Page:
What do you feel is the most beneficial part of being involved in the Instrumental Music Department at BGGS?

Jocelyn—‘I feel like the most beneficial part is how I find the music to be challenging yet fun. When I was in primary school, I found most music I played to be incredibly simple and repetitive to learn. This led to me becoming easily bored and distracted in my rehearsals. However, after setting foot on the School’s campus, I learned that there was more to playing the violin than just rhythms and ‘proper’ bowing. I learned how to vibrato competently (with time, of course) and how to attain that rich, full sound I grew to love. I faced the challenges of switching from arco (bowing) to pizzicato (plucking the strings) quickly. One thing I struggled with prior to being involved in music at BGGS was time management. But after seeing how everyone arrived early and played to the best of their ability, I gained responsibility, which I know will greatly support me in the following years to come.’

Ava—‘Definitely building on my skills with challenging pieces that I wouldn’t usually play.’

Aily—‘Being able to play as a group and not just as an individual. Here at BGGS, we do a lot of group work, especially in the orchestra, and we really have to connect with each other to stay in time and perform well.’

Do you think you have a deeper connection with your favourite music when you’re listening to it because you have the ability to play music yourself? Could you describe that feeling?

Jocelyn—‘When I’m listening to my favourite music, I usually nod along to the beat with a smile on my face. Sometimes, I feel like I’m in the song since I have a decent grasp of rhythm and pitch because I have the ability to play multiple instruments myself. Occasionally I feel like I’m on cloud nine, floating on top of the world.’

Ava—‘Yes, for sure! It’s good because when I listen to music, I hear notes that I know I can play on the violin or piano, so I try to teach myself the songs. It’s really amazing when you are able to play songs that everyone knows and loves.’

Aily—‘Yes, I feel that I have a deeper connection with my music because I know the music and can really understand and connect to it. It’s the feeling of familiarity, that makes me feel secure and have that sense of relief.’

What do you personally find most enjoyable about playing music at BGGS?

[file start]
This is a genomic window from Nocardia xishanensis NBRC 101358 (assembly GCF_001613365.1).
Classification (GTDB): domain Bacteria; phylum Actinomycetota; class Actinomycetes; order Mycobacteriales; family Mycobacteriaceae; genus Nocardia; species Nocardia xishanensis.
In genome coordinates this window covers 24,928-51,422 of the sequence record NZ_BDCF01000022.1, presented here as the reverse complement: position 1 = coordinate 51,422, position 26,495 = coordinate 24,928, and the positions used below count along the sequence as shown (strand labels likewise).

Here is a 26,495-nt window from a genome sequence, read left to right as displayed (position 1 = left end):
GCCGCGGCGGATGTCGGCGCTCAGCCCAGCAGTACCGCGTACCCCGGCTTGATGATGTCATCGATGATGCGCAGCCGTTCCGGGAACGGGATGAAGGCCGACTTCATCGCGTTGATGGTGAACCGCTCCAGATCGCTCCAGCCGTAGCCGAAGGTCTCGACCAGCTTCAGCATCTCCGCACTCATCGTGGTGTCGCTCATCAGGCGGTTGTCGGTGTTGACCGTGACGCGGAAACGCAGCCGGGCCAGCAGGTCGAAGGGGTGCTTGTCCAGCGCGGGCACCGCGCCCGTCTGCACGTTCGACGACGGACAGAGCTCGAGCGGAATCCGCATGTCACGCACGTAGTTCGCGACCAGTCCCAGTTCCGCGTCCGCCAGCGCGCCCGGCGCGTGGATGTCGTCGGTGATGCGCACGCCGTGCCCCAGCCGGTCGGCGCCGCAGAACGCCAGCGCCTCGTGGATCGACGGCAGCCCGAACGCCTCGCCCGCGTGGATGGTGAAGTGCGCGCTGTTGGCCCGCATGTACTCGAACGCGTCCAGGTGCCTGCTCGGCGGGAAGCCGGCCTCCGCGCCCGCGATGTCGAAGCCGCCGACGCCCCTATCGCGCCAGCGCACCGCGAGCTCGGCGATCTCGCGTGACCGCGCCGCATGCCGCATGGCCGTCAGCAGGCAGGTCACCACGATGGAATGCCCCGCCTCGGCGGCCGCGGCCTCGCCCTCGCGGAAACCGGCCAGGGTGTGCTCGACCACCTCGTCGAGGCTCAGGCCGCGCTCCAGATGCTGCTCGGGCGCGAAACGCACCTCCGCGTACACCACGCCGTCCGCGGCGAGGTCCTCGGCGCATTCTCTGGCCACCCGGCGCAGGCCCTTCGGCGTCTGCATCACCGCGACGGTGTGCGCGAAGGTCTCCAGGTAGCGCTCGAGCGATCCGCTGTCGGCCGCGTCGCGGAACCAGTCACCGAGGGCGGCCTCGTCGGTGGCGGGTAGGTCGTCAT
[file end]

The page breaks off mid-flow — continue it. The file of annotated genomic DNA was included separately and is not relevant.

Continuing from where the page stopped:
Jocelyn—‘I find the personal connections I make the most enjoyable. When I first started here, I was shy and somewhat socially awkward. However, playing music has allowed me to open up and bond with my peers through our shared love of music. I mean, you’re bound to make some friends after hours of sitting through rehearsals attempting to synchronise your bowing.’

Ava—‘The incredible community of teachers and other students who are passionate about music.’

Aily—‘I personally find playing with other instruments, such as cello and the double bass, the most enjoyable as we can collaborate with each other and have different parts in the music and sound even better as a whole.’


We asked Ms Duncan to ponder her first few weeks with us at BGGS.

You have spent quite some time teaching overseas. Do you notice many similarities/differences between your experiences here and abroad?

‘The one thing I can say for sure about young people all over the world is that they are creative, and they love to learn. The students at this school are no exception! One of the differences I am finding is that students at BGGS have access to many opportunities to express themselves and learn in different ways under the guidance of talented and knowledgeable staff. It is great to see so many students getting involved with school curricular and co-curricular activities and making the most of the opportunities they have available.’

What has been your first impression of music tuition within the Instrumental Music Department at BGGS?

‘My first impression is that the Instrumental Music Department at BGGS is thriving. The staff and students involved in the program are talented, hard-working, and passionate about what they do.  I am very excited to be involved with a large and diverse department.’

What would you like to accomplish/achieve in your time with us at BGGS?

‘In my time at BGGS, I hope to build my professional network and continue my own personal journey of lifelong learning. Teaching overseas has provided me with many unique experiences and perspectives that I hope to bring to my teaching studio and share with my students.’

Jocelyn Lin (9G), Ava Stafford (9R), Aily Chang (10E) and Ms Tiffany Duncan